Soren Kierkegaard: Subjectivity, Irony, and the Crisis of Modernity by Jon Stewart

Soren Kierkegaard: Subjectivity, Irony, and the Crisis of Modernity

byJon Stewart

Hardcover | November 18, 2015

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Soren Kierkegaard: Subjectivity, Irony, and the Crisis of Modernity examines the thought of Soren Kierkegaard, a unique figure, who has inspired, provoked, fascinated, and irritated people ever since he walked the streets of Copenhagen. At the end of his life, Kierkegaard said that the onlymodel he had for his work was the Greek philosopher Socrates. This work takes this statement as its point of departure. Jon Stewart explores what Kierkegaard meant by this and to show how different aspects of his writing and argumentative strategy can be traced back to Socrates. The main focus isThe Concept of Irony, which is a key text at the beginning of Kierkegaard's literary career. Although it was an early work, it nevertheless played a determining role in his later development and writings. Indeed, it can be said that it laid the groundwork for much of what would appear in his laterfamous books such as Either/Or and Fear and Trembling.

About The Author

Jon Stewart is Associate Professor at the Soren Kierkegaard Research Centre, at the University of Copenhagen. He is the editor of the series Kierkegaard Research: Sources, Reception and Resources, Texts from Golden Age Denmark and Danish Golden Age Studies. He is the coeditor of the Kierkegaard Studies Yearbook and Kierkegaard Studies ...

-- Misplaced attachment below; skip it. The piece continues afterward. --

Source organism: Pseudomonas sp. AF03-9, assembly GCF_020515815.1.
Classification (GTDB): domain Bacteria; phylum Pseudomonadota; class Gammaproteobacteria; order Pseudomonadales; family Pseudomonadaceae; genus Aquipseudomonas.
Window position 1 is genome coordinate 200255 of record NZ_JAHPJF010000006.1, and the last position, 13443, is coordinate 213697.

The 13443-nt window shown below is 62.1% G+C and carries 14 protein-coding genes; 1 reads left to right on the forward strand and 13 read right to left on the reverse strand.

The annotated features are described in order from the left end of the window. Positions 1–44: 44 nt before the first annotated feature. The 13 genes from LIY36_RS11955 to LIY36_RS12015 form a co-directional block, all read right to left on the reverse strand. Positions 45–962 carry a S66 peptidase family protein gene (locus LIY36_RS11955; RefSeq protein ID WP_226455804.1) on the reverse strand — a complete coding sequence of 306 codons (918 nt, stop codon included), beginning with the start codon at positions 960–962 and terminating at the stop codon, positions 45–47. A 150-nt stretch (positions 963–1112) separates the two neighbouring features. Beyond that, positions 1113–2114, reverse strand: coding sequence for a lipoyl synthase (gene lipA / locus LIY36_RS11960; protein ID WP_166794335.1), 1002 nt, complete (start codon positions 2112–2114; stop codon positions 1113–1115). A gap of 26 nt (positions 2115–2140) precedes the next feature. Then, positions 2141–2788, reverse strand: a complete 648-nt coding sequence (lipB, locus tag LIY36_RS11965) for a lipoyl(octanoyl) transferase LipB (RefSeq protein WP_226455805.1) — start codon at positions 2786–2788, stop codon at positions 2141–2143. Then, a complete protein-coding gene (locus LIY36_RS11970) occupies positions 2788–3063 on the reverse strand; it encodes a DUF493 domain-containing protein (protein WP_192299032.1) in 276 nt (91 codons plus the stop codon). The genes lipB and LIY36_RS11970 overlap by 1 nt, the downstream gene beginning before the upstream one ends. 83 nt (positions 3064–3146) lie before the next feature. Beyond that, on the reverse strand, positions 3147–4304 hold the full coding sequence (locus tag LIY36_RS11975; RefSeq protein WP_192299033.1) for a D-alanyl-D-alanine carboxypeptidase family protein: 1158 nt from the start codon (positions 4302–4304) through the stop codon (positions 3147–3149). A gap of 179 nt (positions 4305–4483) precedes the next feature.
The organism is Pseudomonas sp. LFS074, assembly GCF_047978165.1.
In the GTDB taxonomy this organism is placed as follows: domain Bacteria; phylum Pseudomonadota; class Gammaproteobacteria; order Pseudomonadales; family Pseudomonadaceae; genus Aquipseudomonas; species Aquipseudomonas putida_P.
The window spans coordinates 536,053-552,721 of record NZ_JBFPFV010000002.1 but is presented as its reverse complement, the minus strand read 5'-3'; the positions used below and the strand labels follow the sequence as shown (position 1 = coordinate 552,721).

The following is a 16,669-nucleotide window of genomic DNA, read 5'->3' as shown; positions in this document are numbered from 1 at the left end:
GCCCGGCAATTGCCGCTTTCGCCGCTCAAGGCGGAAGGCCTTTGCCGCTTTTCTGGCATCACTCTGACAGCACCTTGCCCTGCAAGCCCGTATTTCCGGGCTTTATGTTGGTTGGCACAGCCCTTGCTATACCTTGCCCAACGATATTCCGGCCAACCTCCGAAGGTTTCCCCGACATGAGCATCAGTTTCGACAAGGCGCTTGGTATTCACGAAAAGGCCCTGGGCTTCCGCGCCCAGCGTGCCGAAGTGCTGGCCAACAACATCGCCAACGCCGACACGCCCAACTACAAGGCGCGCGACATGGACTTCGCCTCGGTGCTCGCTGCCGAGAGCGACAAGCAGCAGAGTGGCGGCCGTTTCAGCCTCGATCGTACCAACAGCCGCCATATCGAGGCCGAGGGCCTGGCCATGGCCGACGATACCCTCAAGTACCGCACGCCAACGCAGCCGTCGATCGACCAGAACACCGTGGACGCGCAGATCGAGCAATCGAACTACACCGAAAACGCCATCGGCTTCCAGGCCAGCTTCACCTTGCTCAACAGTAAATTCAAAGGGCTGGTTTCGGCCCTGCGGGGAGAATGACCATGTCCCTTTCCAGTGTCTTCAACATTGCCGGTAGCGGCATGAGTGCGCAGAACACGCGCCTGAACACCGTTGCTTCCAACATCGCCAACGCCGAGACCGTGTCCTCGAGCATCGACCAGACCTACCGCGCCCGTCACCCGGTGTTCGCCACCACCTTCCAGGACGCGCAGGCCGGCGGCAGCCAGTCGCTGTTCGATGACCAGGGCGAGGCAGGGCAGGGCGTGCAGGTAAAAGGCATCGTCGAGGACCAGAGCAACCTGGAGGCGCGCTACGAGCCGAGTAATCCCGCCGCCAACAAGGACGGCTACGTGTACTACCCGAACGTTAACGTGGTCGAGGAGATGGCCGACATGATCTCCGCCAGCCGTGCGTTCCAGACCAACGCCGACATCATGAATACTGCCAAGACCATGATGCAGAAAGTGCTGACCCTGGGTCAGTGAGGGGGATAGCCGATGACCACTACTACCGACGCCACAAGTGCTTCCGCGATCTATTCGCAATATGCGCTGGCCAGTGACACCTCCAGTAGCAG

Details & Specs

Title:Soren Kierkegaard: Subjectivity, Irony, and the Crisis of ModernityFormat:HardcoverDimensions:240 pages, 8.5 × 5.43 × 0.85 inPublished:November 18, 2015Publisher:Oxford University PressLanguage:English

The following ISBNs are associated with this title:

ISBN - 10:0198747705

ISBN - 13:9780198747703

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Table of Contents

PrefaceList of FiguresIntroduction1. The Life and Work of Kierkegaard as a "Socratic Task"2. Hegel's View of Socrates3. Kierkegaard's View of Socrates4. Kierkegaard, Heiberg, and History5. Kierkegaard and Romantic Subjectivism6. The Conception of Kierkegaard's Socratic Task and the Beginning of the Authorship: 18437. Kierkegaard's Socratic Task and the Development of Pseudonymous Works: 1844-468. Kierkegaard's Socratic Task and the Second Half of the Authorship: 1846-55BibliographyIndex